The Commission has sought to assemble a comprehensive picture of the contours and nature of the crisis engulfing Bayelsa. As well as undertaking an extensive review of the existing literature, the Commission has conducted original scientific field research to capture direct evidence of the effects of oil pollution across the state. All of the LGAs in the state were reviewed and then key areas of LGAs were selected for visits and deep-dive case studies in order to take testimonies from local communities and to assess the nature and scale of pollution.
The Commission interviewed over 500 people, and collected blood samples from 1,600 people to assess the levels of toxicity in their bloodstreams. A key motivation of this endeavour was to ensure that the voices of the communities that have suffered most – voices that have all too often been ignored by decision-makers – are heard. The Commission has developed detailed case studies of select individual pollution incidents to help unravel and illustrate the interplay of causes that are at the root of the problem.
Using this rigorous, multi-faceted approach, the Commission has built a detailed account of the devastation Bayelsa has suffered and the impact on the state’s environment and its people.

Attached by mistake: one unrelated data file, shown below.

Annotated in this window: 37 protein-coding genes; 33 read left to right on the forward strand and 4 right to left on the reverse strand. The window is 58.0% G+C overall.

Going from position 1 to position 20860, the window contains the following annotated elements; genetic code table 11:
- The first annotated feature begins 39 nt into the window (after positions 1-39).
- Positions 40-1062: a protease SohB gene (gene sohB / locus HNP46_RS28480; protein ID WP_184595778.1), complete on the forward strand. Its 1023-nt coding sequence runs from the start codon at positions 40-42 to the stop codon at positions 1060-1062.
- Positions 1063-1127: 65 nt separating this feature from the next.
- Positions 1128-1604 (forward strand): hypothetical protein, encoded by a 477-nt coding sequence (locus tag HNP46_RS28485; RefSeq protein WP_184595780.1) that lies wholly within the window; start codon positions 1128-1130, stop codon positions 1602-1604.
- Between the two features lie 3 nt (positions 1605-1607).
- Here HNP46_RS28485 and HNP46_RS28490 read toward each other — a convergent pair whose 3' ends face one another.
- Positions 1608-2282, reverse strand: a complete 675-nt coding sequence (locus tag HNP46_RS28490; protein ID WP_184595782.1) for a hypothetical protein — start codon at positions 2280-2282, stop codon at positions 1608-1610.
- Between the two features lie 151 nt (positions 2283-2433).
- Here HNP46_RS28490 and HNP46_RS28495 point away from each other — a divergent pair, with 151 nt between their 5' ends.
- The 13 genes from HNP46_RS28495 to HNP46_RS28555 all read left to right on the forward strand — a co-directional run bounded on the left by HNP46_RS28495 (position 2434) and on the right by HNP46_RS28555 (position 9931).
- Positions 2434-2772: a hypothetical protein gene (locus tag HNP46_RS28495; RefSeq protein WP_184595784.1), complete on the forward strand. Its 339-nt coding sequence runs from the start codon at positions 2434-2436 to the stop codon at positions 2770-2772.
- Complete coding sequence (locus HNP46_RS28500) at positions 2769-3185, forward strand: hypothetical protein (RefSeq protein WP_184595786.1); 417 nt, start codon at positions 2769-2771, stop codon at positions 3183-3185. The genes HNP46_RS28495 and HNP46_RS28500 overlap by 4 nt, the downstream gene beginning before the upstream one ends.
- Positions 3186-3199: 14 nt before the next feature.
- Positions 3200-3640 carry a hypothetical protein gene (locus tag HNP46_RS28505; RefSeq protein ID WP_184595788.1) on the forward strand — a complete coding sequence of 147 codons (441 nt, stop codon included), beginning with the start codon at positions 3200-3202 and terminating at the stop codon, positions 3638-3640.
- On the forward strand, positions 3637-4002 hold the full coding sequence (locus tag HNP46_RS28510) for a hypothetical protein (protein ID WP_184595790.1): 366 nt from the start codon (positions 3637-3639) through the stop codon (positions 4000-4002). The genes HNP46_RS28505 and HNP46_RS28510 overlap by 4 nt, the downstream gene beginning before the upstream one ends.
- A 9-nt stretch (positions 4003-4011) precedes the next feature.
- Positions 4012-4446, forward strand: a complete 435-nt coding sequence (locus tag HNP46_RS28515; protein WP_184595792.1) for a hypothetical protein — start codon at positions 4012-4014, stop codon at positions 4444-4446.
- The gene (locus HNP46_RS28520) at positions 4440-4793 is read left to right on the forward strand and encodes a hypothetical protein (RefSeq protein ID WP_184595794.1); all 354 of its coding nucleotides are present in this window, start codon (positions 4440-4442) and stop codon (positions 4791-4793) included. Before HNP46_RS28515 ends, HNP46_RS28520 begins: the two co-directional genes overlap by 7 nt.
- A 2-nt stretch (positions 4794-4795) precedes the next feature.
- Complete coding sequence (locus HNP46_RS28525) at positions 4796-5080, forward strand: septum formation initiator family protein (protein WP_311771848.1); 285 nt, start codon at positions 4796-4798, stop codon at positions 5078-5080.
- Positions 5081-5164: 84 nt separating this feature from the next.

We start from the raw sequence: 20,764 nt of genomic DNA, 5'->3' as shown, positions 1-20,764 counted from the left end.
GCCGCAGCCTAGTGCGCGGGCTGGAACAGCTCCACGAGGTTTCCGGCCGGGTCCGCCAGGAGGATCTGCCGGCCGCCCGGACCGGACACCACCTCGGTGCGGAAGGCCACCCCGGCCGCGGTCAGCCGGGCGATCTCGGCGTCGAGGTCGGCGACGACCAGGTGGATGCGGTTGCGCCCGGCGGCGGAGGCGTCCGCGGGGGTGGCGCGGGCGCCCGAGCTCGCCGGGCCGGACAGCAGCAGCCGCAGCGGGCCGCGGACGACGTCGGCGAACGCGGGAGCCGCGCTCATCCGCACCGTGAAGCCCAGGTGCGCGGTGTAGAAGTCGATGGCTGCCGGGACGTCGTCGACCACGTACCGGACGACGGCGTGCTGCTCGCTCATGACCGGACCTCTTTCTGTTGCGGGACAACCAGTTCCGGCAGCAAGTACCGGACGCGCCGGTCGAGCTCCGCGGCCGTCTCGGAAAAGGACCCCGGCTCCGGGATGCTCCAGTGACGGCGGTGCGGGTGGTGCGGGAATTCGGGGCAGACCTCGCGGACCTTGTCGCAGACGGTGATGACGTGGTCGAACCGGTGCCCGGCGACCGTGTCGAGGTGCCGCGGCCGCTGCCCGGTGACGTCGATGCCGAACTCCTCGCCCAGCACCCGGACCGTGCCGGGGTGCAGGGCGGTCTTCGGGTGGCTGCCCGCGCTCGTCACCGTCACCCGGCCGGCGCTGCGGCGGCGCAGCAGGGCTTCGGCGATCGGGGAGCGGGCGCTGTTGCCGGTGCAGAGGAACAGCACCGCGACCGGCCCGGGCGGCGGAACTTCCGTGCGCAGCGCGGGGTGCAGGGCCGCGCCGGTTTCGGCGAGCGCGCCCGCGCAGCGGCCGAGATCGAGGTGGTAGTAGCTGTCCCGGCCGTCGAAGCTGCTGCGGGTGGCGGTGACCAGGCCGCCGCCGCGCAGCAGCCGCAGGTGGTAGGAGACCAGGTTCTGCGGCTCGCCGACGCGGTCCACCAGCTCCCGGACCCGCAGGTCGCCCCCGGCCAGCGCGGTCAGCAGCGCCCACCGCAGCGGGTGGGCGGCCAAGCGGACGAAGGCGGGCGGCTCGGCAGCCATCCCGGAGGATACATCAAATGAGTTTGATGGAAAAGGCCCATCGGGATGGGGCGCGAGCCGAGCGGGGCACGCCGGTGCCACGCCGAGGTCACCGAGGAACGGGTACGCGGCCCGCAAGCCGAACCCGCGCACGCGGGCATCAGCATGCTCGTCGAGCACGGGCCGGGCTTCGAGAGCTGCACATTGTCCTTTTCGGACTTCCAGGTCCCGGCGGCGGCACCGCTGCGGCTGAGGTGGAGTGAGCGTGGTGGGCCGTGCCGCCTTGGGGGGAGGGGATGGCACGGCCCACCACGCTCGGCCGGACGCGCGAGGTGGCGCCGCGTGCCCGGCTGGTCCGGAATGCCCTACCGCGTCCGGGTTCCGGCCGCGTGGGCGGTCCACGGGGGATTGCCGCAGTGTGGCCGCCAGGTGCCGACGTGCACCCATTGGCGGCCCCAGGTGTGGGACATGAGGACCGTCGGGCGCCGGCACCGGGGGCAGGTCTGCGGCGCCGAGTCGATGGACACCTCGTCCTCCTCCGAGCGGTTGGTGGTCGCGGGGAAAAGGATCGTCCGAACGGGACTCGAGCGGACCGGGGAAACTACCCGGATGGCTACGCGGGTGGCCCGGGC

It is difficult to convey or put precise numbers on the magnitude of the disaster that has unfolded over the last 60 years. Findings from different studies vary dramatically, but all of them attest to the extraordinary intensity and sheer variety in the forms of pollution from which Bayelsa has suffered over the last half century. Oil spills, gas flaring, effluent waste disposal, the dumping of drilling waste and mud, and destruction of artisanal refining sites have all had severe impacts on the state. In addition, the proliferation of community conflicts over the distribution of ‘benefits’ associated with oil and gas production activity have all exacerbated and continue to contribute to the entrenched and unacceptably high pollution profile of Bayelsa.
The figures are stark. But there is considerable evidence that NOSDRA’s statistics may, if anything, understate the number of spills. Material differences have been discovered between the number of spills recorded by NOSDRA and those recognised by the IOCs in their published data.
An infographic showing that Bayelsa experienced an oil spill every 12 hours for 14 years.